The journey we travel on the road in order to find “the one” — the ideal home — can be filled with all sorts of unexpected twists and turns. That was certainly true for Joe and Kim Zakowski. So it seems particularly fitting that their story begins with a house the couple dubbed “Twisted.”
The Zakowskis, whose primary residence is an Italian villa in San Diego, began coming to the desert in 1999 and soon enough they were hooked. Three years after their first visit they purchased Twisted, a 2,450-square-foot midcentury home in Rancho Mirage they named after a misshapen palm tree in the front yard.
“We literally moved in with two bulldogs and an air mattress,” says Kim. “It took us three years to furnish it. We meticulously went through every room and furnished them all midcentury. Joe and I run a dental practice and we’re very left-brain, but we’re also very artsy-fartsy. Anything we do, we do 1,000 percent and we’re both type-A, anal-retentive perfectionists. So it’s a problem, but it’s the way we are.”
Initially, the Zakowskis adopted the desert as an escape from their busy lives and business in San Diego. “The only people we knew here were the furniture and art dealers,” says Kim. But after they attended Modernism Week in 2006, their social circle expanded dramatically and they found themselves enmeshed in the community. Joe was on the Palm Springs Art Museum’s Architecture and Design Council board for five years; the pair are founding members of the museum’s Architecture and Design Center; and Kim is on the Palm Springs Modern Committee board.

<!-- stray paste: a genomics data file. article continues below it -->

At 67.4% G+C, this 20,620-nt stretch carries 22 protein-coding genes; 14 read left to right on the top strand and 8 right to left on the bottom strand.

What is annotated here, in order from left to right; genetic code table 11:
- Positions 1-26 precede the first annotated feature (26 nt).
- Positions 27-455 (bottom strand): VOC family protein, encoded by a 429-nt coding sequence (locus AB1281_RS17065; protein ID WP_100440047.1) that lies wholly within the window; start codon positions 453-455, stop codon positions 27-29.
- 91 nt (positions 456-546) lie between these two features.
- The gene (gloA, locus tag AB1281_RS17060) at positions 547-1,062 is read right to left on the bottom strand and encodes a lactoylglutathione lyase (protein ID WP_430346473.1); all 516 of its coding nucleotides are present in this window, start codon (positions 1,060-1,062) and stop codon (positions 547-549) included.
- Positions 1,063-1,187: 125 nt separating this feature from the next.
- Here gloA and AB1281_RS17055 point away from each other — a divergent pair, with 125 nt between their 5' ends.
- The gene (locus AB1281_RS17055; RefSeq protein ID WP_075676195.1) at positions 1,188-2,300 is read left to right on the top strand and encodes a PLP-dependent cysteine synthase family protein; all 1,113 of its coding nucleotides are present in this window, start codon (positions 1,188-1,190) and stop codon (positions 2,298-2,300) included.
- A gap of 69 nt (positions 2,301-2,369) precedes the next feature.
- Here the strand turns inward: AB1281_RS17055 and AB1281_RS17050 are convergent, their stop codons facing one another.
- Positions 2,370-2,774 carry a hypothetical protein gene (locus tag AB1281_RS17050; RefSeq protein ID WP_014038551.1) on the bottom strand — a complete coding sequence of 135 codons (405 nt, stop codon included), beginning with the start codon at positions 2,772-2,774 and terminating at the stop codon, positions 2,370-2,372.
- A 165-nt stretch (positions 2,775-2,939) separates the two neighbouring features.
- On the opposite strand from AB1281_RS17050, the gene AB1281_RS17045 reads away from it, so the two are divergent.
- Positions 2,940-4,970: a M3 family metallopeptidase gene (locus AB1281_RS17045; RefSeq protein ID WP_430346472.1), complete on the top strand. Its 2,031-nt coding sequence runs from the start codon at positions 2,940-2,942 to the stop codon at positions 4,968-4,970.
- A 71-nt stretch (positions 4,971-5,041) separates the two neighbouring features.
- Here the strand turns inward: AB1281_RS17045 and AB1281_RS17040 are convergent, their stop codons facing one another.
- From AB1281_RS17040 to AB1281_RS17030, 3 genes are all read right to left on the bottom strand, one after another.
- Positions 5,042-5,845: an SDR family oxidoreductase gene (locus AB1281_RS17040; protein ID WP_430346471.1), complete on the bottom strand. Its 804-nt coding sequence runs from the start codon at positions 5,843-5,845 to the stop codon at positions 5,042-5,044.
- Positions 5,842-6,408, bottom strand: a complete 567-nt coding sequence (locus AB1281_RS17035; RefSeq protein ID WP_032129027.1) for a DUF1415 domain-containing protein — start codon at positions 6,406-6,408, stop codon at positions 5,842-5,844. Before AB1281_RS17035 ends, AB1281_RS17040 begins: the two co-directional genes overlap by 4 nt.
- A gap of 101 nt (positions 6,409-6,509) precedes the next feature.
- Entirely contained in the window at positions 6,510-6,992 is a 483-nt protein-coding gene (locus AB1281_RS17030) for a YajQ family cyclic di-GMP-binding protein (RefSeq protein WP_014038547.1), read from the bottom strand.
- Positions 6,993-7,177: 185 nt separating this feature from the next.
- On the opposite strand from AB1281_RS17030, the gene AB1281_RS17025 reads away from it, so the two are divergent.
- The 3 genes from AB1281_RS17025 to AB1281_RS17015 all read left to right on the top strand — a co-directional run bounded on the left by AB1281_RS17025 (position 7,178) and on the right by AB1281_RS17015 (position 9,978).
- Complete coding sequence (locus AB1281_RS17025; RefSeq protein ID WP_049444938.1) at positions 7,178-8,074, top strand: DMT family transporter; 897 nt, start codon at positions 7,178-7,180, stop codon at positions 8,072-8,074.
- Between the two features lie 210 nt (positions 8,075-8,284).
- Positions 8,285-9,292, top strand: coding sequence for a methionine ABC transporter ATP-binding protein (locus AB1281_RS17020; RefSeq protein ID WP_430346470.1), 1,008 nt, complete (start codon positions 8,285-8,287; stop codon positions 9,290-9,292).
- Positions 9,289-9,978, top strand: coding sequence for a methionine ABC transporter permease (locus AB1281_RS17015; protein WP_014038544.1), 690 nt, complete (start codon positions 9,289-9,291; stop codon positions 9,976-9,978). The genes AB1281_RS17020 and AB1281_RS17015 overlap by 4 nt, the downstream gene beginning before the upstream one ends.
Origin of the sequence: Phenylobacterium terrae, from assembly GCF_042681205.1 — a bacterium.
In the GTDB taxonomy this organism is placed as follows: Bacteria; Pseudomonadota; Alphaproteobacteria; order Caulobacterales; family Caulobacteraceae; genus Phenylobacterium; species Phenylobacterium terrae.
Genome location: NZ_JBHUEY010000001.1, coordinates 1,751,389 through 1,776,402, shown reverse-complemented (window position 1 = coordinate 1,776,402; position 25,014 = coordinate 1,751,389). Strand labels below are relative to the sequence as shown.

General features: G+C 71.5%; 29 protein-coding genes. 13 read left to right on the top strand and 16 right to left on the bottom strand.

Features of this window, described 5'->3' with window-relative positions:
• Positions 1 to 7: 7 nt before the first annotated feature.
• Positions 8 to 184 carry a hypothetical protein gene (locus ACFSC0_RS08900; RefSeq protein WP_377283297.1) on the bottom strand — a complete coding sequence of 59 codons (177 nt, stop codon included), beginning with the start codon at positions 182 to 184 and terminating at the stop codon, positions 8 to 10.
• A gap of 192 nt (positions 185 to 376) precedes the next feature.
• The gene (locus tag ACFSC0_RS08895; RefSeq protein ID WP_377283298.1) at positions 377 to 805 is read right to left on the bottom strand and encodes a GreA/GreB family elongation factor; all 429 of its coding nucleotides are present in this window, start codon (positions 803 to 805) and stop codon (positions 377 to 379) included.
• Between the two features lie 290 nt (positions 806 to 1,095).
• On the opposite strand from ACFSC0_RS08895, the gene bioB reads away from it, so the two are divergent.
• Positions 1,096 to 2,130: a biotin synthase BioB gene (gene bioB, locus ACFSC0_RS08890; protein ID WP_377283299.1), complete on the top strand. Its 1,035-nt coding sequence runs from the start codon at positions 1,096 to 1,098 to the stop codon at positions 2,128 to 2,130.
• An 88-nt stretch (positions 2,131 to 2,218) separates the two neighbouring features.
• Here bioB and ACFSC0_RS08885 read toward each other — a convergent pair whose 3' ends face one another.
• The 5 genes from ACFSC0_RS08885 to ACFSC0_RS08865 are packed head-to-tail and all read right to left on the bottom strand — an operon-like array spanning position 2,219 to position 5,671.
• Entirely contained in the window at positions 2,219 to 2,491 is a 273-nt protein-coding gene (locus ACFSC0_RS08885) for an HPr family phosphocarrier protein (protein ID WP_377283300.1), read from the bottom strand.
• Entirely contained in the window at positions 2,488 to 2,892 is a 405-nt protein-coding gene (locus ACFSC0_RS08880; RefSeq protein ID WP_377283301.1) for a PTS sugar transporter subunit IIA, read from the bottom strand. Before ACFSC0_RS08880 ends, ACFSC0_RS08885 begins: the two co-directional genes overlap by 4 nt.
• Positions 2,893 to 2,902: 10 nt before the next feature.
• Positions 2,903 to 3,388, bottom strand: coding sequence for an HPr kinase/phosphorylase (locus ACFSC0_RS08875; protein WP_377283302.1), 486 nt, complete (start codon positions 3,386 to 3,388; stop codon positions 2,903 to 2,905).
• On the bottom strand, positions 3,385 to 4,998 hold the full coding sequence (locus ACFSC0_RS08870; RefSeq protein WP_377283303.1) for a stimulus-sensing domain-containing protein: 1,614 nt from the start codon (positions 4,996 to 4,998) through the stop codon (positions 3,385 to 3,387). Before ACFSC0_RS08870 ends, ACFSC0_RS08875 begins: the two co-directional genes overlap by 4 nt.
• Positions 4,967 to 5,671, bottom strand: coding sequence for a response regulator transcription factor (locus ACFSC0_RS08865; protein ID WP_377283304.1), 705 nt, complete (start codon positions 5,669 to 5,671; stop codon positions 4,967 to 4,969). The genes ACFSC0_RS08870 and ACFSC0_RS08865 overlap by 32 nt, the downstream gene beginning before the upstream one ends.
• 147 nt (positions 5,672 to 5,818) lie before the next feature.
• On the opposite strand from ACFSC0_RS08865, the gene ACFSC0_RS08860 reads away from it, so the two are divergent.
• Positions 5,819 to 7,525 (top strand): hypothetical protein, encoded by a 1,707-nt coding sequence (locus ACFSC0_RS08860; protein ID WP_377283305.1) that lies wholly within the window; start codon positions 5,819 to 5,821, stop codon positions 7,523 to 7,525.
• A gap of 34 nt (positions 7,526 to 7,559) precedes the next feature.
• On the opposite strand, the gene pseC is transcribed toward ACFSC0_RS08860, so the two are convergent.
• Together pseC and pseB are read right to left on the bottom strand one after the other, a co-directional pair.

“All of our friends wanted us in Palm Springs, so we ended up buying our ‘Baby Cody’ in Racquet Club Garden Villas, designed by William Cody,” says Joe. “It was once Paul Trousdale’s private villa and it became our Palm Springs pied-à-terre.” He jokes they had a “country house” in Rancho Mirage and a city house. In contrast with the American midcentury furnishings at Twisted, the couple designed Baby Cody (named for its diminutive 1,075-square-foot floor plan) strictly with Italian midcentury pieces.
ABOVE: A George Nelson credenza from the 1960s combines with Italian furnishings from the same period in the master bedroom, where a chartreuse mohair gondola sofa faces a pair of white wool bouclé chairs. The coffee table in black lacquer and brass is also Italian, but from the ’50s. BELOW: Owners Kim and Joe Zakowski living in 1961.
But the Zakowskis didn’t stop there. “We’ve bought many homes throughout our 12-year marriage,” says Joe. “We’re kind of home-oholics,” Kim admits. In 2013, while on the hunt for potential houses to include in PS ModCom’s fall modernism tour, they found and purchased their current home.
Naming this one was easy. They called it “1961,” after its street address in The Mesa neighborhood of Palm Springs.
“Then came the biggest trick,” says Kim. “Bringing two sensibilities together: your quintessential midcentury furnishings and this great Italian midcentury collection.” After they sold both Twisted and Baby Cody, Kim and Joe immersed themselves in 1961 during the summer of 2013 to mesh the puzzle pieces from the two homes together.
What you’ll see in the 2,750-square-foot, three-bedroom, three-and-a-half-bath home is an elegant, seamless melding of diverse midcentury furnishings. An Italian dining table pairs with Brazilian chairs. There is a lucite-and-nickel rocking chair signed by Charles Hollis Jones. Platner side tables, pieces by Knoll, and an original 1959 Eames rocker share the space with European artwork and photographs by Julius Shulman.